I think it's a toss up between The Underdark and Stirling Says lp Balboa. The Underdark because I got to write a concept album about D&D and (most) of the band fully supported it. Balboa was so much fun and the first recording I did that wasn't a hardcore record.

Is there a tour that stands out as being your favourite? If so, why?
There's no particular tour that stands out as the best. They were all amazing in one way or another. It had a lot to do with getting to tour with such great bands. Europe was an amazing place to tour and I miss touring in Europe so much it hurts sometimes. We got barred from Canada on our 3rd US tour by a border guard who knew what we were up to and wanted to stick it it to us I think. That was unfortunate, I liked playing Canada a lot too.

Tell us about the bands you did splits with. How did those come about? Which band were you most stoked to split with? What band exceeded your initial expectations?
Most of the splits we did were bands we toured with and got along with and sometimes it was just because they asked. The split with Raein is one of my favorites because I love those guys and they are still so good. The Ampere split is great because I was very happy with how our song came out, Ampere rule, and it is one of the most ridiculous pieces of vinyl ever pressed.

I didn't really know Zann before we did the split with them but they became one of my favorite groups to tour with and see live.

The Funeral Diner split with The Shivering before I joined was a personal favorite of mine too.

Like seriously to this day Kaospilot or Daitro or some other band comes on on my ipod on shuffle and I get all emotional about those times. Not in a nostalgic way either I don't think. Just in the way that I felt so connected to everyone when touring in a way that only happens in that situation. I guess that sounds like nostalgia...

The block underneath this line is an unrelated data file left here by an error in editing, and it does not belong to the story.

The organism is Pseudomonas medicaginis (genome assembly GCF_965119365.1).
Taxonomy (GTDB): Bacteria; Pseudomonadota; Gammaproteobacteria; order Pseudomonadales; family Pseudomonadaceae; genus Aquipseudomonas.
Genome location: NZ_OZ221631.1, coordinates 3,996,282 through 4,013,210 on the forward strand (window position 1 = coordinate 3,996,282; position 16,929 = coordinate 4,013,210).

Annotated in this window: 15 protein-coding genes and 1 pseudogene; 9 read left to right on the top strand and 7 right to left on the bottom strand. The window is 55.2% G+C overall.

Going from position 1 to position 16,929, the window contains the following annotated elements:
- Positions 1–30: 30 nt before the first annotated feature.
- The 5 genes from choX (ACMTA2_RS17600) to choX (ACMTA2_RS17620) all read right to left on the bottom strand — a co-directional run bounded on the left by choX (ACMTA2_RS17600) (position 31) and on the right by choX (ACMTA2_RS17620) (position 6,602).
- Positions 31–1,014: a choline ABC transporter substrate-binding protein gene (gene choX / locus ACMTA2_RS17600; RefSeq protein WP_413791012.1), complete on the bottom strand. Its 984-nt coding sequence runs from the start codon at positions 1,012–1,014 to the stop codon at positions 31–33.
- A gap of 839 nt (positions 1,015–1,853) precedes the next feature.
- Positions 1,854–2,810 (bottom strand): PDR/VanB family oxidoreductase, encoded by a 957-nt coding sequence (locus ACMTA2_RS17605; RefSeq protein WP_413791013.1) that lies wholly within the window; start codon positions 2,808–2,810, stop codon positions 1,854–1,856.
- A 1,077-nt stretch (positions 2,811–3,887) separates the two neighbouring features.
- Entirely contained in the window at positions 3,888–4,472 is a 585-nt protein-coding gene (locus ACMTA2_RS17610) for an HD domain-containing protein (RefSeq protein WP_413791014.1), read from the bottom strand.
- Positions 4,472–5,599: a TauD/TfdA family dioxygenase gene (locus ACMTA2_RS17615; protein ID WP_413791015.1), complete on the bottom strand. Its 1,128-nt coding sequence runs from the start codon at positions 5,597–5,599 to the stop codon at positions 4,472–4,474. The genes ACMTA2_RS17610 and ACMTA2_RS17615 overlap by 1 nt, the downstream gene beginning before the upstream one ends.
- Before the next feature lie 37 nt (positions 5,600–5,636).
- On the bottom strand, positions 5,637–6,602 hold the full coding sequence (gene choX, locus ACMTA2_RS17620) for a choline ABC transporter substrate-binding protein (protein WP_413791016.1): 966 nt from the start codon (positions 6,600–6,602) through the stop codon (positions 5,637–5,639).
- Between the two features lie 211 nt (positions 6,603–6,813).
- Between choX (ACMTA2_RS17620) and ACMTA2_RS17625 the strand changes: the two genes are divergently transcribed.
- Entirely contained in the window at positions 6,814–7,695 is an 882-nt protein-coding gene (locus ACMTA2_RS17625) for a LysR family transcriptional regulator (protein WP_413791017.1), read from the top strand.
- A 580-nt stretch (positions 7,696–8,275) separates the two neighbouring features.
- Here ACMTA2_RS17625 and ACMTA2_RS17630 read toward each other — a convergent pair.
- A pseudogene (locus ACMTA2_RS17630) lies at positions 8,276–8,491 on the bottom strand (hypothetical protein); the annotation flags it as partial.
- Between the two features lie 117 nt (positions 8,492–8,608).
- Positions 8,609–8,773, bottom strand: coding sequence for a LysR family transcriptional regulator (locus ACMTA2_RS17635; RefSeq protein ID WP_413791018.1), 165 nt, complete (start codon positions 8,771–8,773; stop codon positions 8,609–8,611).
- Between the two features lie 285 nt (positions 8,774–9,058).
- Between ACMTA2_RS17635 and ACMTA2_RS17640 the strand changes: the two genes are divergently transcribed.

What music influenced you during the Funeral Diner days?
I was constantly inspired by all of the bands we got to know in the FD days and still listen to a lot of those bands. So that was always great getting to see and tour with bands I loved and supported and to have those feelings hold up.

Tell us about your label. Why the name? What was the catalyst to starting it?
The label is called Repeater Records and my friend Chris Berry and I started it because there are a lot of hardcore/punk records that are really pricey and we wanted to try to reissue them. Music as a collectable commodity is not necessarily a bad thing but if we can help people get records they want I think that is more important than the secondary vinyl collector market. Funny note, one of the people who bought the pre-order just put it up on Ebay for $94.00, people ain't no good.

Why were Funeral Diner's 'Underdark' and the City Of Caterpillar LP chosen as the label's first two records?
The Underdark was the first because I know a few of the guys in that band. City of Caterpillar was kind of a long shot, we had a few other ideas but were like let's just ask. Chris and I had both met them in the early 2000s but we didn't really know them. They agreed though and have been really great to work with. City of Caterpillar is such an intense and important band and the fact that the album had been out of print for so long was why we wanted to reissue it. As with The Underdark to a lesser extent.

Would you like to explain about the 'Underdark' reissue and how that came about?
All i want to say about that is that everyone who mocked us on the internet for using kickstarter you were totally right and I wish we had never used it.

Any clue on what the next release for Repeater Records will be?
We are just trying to handle City of Caterpillar orders at the moment! We have some ideas but have not even started putting it into motion for a third release. We want to do one release a year but when you are working with bands that are no longer together that can make things harder as far as timelines.

You toured in a bunch of countries, did any stand out? Why? Did touring become a blur?